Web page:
As a next step we take after the 2010 NPT Review Conference, I want to suggest that we urge all governments to build up unanimous agreement on the need to ban on nuclear weapons particularly in the UN General Assembly, without waiting for the next NPT RevCon. Of 190 parties to NPT, 184 states are actually prohibiting themselves to develop or possess nuclear weapons by accepting Article 2. In addition, such countries as China, India, Pakistan, and even North Korea are voting for the resolution calling for the start of negotiations leading to the total elimination already for some years. If only a handful of nuclear powers make a decision, banning nuclear weapons is possible even right now.
Second, the first ten years of the 21st century again demonstrated that the main actors in the drive toward a nuclear weapon-free, peaceful and just world are grassroots people and their movements who endeavor to reach this goal. The development marked in the NPT RevCon became possible because of the massive mobilization of people worldwide in opposition to war on Iraq, followed by political change in the US and many other countries that forced the invasion. The IPB played a key role in preparing the New York NPT-related actions in May this year, by organizing an annual council meeting in November last year in Washington D.C. That enabled many organizations in the world to join in the US peace movement in coordinating and planning actions.
We responded to that effort. Some 1,800 Japanese, including about 100 Hibakusha went to New York in May this year to fulfill responsibility of the peace movement of the only A-bombed country. Some 1,600 people are from Gensuikyo, who brought with them 6 million and 900 thousands signatures that demanded the start of negotiations for a treaty banning and eliminating all nuclear weapons. They all went there on the basis of their own decision, using their own time, money and labor. They inherited, thus, the tradition of anti-nuclear action in the early 1980s, when millions of people went streets to oppose the preparation of nuclear war. I suggest that the IPB will keep playing this kind of initiative, as it is a unique organization that rally experiences, wisdom and grassroots efforts for the abolition of nuclear weapons everywhere in the world.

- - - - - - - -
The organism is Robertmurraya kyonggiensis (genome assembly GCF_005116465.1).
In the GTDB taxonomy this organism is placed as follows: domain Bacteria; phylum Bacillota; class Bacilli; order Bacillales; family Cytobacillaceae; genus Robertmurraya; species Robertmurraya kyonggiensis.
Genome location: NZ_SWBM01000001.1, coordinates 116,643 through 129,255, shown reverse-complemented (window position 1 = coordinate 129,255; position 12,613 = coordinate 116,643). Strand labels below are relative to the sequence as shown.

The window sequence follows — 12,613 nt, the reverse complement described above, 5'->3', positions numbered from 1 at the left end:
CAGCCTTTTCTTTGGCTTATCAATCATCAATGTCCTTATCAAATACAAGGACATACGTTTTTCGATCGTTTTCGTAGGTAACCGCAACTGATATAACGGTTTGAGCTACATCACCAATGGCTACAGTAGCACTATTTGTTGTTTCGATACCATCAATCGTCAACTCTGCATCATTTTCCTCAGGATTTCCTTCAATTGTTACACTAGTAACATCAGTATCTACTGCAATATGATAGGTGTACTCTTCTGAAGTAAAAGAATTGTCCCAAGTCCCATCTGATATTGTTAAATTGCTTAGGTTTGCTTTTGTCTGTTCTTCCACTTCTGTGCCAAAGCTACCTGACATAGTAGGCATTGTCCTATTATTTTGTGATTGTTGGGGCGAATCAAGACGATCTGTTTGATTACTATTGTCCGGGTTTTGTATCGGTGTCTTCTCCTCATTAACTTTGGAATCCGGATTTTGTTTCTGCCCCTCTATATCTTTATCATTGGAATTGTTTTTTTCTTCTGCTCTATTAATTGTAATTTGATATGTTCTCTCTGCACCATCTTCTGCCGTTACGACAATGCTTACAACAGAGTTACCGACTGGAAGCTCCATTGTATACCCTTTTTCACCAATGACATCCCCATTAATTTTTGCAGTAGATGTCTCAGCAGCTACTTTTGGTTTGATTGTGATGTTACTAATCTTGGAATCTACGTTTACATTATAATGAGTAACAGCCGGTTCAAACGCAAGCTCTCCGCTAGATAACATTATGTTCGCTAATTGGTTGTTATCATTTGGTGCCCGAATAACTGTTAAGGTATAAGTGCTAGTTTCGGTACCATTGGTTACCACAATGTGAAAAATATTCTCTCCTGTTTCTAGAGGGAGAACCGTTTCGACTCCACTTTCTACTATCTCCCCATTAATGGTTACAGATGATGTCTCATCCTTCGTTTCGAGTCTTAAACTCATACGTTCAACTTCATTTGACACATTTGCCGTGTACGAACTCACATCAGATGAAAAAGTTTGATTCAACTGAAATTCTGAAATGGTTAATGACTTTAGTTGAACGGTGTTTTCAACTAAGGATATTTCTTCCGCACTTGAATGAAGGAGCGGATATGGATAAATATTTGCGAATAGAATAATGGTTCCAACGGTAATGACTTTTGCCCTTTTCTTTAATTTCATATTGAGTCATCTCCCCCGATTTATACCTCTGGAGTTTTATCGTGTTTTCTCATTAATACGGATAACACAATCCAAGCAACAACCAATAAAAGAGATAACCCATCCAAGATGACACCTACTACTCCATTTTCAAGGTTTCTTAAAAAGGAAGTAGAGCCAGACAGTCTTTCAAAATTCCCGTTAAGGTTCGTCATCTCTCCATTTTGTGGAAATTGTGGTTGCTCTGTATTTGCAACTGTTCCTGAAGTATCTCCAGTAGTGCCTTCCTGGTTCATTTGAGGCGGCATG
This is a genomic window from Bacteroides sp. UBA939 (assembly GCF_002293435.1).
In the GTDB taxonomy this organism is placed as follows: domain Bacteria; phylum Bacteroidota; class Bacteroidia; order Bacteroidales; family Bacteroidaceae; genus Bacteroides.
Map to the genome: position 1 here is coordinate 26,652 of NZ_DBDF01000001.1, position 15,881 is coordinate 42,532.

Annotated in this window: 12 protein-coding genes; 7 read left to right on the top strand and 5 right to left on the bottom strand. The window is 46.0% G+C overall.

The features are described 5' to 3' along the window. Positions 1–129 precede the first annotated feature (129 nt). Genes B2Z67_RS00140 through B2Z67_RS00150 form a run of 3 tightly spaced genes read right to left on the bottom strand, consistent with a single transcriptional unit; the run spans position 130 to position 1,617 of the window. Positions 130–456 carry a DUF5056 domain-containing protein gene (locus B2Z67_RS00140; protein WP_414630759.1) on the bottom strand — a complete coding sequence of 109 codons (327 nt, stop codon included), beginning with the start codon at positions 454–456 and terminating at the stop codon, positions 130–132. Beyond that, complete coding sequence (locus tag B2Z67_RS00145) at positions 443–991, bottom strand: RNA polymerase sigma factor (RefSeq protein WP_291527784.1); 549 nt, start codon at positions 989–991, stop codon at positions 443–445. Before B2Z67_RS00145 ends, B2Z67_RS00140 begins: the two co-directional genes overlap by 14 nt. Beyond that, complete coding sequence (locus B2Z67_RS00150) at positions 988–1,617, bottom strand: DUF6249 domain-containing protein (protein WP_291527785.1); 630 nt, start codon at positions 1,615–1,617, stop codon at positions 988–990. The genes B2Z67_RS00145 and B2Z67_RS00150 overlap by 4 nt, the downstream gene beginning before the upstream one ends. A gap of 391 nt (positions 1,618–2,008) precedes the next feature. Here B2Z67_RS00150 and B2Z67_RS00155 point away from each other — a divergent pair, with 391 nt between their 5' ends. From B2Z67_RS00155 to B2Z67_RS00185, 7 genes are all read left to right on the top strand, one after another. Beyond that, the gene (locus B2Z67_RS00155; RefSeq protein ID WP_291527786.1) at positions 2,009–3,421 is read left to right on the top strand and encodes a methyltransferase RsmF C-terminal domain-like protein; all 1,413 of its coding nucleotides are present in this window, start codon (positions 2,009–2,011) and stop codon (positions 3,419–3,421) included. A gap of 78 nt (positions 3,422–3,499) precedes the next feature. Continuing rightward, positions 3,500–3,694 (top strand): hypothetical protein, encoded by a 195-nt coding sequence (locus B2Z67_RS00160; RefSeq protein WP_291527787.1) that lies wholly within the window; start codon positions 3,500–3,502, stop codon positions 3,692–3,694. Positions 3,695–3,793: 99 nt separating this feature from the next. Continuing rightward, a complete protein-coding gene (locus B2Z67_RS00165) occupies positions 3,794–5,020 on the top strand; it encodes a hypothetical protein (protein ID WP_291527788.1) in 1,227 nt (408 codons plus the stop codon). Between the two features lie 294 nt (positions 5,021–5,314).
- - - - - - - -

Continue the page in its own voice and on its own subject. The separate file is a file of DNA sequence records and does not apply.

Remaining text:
Third, I want to join my colleague Terumi Tanaka in calling on you to keep spreading messages of the Hibakusha with their tragic experiences. On Aug. 6 this year in Hiroshima, Setsuko Thurlow, a woman of Hiroshima living in Canada, spoke.
She lost many family members. She lost her uncle and ant. They were burned and spent some days in agony. According to her expression, they died like they were decaying, melting, with liquid flowing out from both inside and on surface. Burnt black, with their gene destroyed, their bodies did not have the ability to recover. Literally many citizens died like them. I want to ask those who defend nukes as “deterrence”. If it is for deterrence, is it allowed to cause such a inhumanly death? If it is allowed, then, is it allowed to cause it to 10 people, or 100 people, or 1000 people, or 10,000 people, or 140,000 people like Hiroshima ?
In December 15 years ago, many of us were in Oslo to attend to celebrate Dr. Joseph Rotblat for Nobel Peace Prize. He made a historic speech to call for the abolition of nuclear weapons. The title of his speech was, “Remember Humanity”. To fulfill this goal, let us continue our challenge for a nuclear weapon-free world towards the next NPT Review Conference.